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Postby fiz » Sun May 09, 2004 11:15 am

juan pierre - arguably the best leadoff man in baseball
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Postby Spokes » Sun May 09, 2004 11:18 am

How is laughing being an ass? It was funny. He called Mike Young black. That's funny. Whatever. But, it seems to me that I am not the one who needs to chill out.
As far as this thread goes and it's REAL topic...
This is very true. Baseball doesn't connect with inner-city kids like basketball and football does and baseball knows that. More programs need to get involved with black kids, NO DOUBT. It really does suck that more black kids just basically ignore baseball these days.
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Postby KULCAT » Sun May 09, 2004 11:51 am

trippinonreality wrote:Sheffield, preston wilson, garret anderson, andruw jones, derek lee off the top of my head are all all-star caliber and I am sure there are more if I actually sat down and thought. While its true that the bulk are hispanic or white you mentioned Bonds and Griff who barring injury would have both been top 5 in terms of greatest ever.


Andruw jones is not american

Others there Vernon Wells and Dmitri Young
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Postby WhiteHot » Sun May 09, 2004 11:53 am

You guys forgot Willie Mays, Cecil Fielder, and Vlad the Impailer.
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Postby KULCAT » Sun May 09, 2004 11:55 am

fiz wrote:juan pierre - arguably the best leadoff man in baseball

Not american either.

Speaking about "color blindness" i couldnt believe Khalil Green and Lew Ford were white
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Postby trippinonreality » Sun May 09, 2004 11:59 am

Are we talking about african-american or are we talking about black?
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Postby j_d_mcnugent » Sun May 09, 2004 12:06 pm

KULCAT wrote:
fiz wrote:juan pierre - arguably the best leadoff man in baseball

Not american either.


according to his profile pierre was born in alabama.
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Postby j_d_mcnugent » Sun May 09, 2004 12:11 pm

http://sportsillustrated.cnn.com/inside ... _shooting/

What happened to the black baseball players?
Posted: Friday May 16, 2003 1:49 PM

On a night stand next to his bed, C.C. Sabathia has a keepsake given to him by former major league pitcher Jim “Mudcat" Grant -- a framed list of African-American 20-game winners.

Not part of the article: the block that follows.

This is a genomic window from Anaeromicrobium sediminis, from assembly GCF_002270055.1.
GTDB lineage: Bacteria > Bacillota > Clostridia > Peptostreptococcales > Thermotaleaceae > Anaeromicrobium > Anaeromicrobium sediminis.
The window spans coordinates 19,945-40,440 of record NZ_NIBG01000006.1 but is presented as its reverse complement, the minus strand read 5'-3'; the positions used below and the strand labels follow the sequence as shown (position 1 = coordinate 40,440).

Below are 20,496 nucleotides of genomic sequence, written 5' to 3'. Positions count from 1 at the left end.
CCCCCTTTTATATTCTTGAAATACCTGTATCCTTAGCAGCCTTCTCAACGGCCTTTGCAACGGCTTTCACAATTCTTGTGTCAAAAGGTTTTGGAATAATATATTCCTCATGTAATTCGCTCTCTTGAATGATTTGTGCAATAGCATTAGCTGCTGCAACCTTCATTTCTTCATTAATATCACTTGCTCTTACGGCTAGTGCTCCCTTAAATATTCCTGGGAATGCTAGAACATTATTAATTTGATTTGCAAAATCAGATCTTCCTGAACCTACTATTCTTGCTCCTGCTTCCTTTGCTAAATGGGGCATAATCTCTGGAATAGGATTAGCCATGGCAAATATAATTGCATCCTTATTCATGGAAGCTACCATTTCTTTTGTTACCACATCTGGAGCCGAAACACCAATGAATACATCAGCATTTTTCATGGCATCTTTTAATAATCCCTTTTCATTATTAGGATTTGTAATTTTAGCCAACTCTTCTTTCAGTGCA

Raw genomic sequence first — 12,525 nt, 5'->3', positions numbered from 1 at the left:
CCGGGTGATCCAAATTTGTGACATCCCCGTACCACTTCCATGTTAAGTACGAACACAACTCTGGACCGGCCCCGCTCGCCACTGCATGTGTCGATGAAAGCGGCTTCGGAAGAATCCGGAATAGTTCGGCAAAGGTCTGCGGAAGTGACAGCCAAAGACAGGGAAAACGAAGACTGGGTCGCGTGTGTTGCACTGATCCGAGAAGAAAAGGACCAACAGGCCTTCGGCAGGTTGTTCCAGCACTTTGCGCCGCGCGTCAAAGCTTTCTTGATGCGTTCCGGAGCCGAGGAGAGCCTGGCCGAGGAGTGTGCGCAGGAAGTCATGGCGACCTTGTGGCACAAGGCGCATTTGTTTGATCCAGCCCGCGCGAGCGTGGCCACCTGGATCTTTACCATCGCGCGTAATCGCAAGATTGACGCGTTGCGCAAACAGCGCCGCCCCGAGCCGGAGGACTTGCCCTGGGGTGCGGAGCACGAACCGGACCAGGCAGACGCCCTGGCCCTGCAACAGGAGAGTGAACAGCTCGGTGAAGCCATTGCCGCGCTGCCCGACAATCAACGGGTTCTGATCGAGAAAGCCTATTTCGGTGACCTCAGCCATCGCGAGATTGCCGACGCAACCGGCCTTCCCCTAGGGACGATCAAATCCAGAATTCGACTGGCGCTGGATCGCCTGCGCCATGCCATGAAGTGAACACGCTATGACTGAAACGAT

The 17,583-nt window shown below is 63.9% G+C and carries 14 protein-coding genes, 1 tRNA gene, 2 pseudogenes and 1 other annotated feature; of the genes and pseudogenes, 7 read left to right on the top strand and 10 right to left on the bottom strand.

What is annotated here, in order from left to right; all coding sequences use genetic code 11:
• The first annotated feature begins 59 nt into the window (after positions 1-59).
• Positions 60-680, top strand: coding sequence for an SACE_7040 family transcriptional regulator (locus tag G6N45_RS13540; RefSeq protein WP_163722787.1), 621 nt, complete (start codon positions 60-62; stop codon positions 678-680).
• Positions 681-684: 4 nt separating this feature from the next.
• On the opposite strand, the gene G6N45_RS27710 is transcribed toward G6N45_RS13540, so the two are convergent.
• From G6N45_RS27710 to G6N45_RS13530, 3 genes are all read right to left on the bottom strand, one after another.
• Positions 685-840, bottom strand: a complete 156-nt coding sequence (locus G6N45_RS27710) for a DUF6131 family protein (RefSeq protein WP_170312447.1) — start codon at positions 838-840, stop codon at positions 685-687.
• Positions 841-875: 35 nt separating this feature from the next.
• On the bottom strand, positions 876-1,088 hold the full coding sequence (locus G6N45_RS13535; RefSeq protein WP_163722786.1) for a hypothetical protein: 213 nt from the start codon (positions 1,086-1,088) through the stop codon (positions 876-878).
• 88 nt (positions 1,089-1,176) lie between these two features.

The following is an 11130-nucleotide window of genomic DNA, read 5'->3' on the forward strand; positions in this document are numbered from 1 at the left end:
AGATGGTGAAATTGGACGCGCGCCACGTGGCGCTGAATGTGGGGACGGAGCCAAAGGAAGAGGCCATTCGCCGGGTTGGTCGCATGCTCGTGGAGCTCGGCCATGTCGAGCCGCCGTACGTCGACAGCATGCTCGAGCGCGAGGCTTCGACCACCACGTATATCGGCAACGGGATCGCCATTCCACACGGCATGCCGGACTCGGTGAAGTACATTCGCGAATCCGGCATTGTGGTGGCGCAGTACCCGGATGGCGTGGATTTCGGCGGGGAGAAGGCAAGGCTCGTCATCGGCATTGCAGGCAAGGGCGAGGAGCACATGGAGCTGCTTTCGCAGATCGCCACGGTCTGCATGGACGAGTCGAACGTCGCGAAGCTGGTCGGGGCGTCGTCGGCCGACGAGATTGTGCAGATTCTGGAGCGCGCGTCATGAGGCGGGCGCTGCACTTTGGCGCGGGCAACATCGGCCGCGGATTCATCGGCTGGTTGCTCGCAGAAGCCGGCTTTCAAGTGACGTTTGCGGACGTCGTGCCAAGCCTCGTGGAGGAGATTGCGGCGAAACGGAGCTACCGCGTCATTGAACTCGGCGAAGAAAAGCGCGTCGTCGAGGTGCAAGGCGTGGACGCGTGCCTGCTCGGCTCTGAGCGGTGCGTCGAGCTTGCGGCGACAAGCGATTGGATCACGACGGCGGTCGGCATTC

The 22-year-old Cleveland Indians left-hander wants to be next on the list. For now, anyway, there’s not much competition. Besides Sabathia, Colorado Rockies teammates Darren Oliver and Shawn Chacon were the only black American-born starting pitchers on the 25-man Opening Day rosters.

“It’s just kind of weird," said Sabathia, who grew up outside Oakland, Calif., a fan of former A’s pitcher Dave Stewart. “I’m one of the few starters and probably a lot of people don’t even know who I am. That is part of the problem, too."

Only four other black American-born pitchers showed up on those Opening Day rosters. That’s no surprise to Atlanta Braves reliever Ray King, who in five big-league seasons has never been on a staff that had another African-American.

“Coming out of high school, I had five or six [African-American] guys on my team that were better than me," said King. “When I got to [Lambuth University] we had four or five. Then, my first year of rookie ball in Billings, Mont., I was the only one.

“I just don’t know where they are. I was joking the other day that there are almost more coaches than there are players."

That’s an intriguing question: Where have all the black ballplayers gone?

While the Rev. Jesse Jackson and others monitor baseball’s minority hiring practices, the pipeline of African-American players to the major leagues is as dry as its been since 1960. Blacks represented only 10.5 percent of players on the 2003 Opening Day rosters, according to an SI.com analysis.

That’s down from 27 percent in 1975 and 17 percent as recently as 1992 (the percentage of white players is down to 60 percent from 67 percent in 1992), according to figures compiled by the Institute for Diversity and Ethics in Sport at the University of Central Florida.

Obviously, the influx of Latin American talent -- about 28 percent of big leaguers -- factors into the ethnic mix. Baseball is the No. 1 sport in places like the Dominican Republic, where there is no tug from basketball and football for potential prospects.

And while Major League Baseball is committed to building a baseball academy in Los Angeles, its clubs have been mining Latin American talent in this fashion for two decades, building academies to attract and develop teenage talent. Because prospects from the Dominican Republic, Mexico and Venezuela aren’t subject to the draft, they’re considerably cheaper to sign and more cost-effective for big league teams.

But other issues are at play here, too -- everything from declining inner city youth programs and perceived racism in baseball to the faster paths to the glory promised by basketball and football.


The Sandlots

It's clear things aren’t like they used to be at the Belmont Heights Little League in Tampa, Fla. This is an inner city complex that made a national name in the 1970s and '80s, advancing to six Little League World Series and developing pro talent like Dwight Gooden, Gary Sheffield, Derek Bell and Carl Everett. The league is down to 300 players this spring, about half of what it was in its heyday.

Baseball is still a community sport here, but the neighborhood talent pool is in decline. Redevelopment has seen some of the housing projects torn down. A major highway has cut into the league’s boundaries. And officials say the neighborhood has grown old.

“It’s not the same," said Sheffield. “I tried to take over the program, but the city wouldn’t allow you to purchase the property and do things with those kids."

Major League Baseball has brought the game to 120,000 teenagers nationwide via its Reviving Baseball in Inner Cities [RBI] program, but more than ever baseball is evolving into a suburban game. The 'burbs are where you find the money and community involvement to build and run fields of dreams -- complexes with quality lighting, manicured diamonds and rows of batting cages.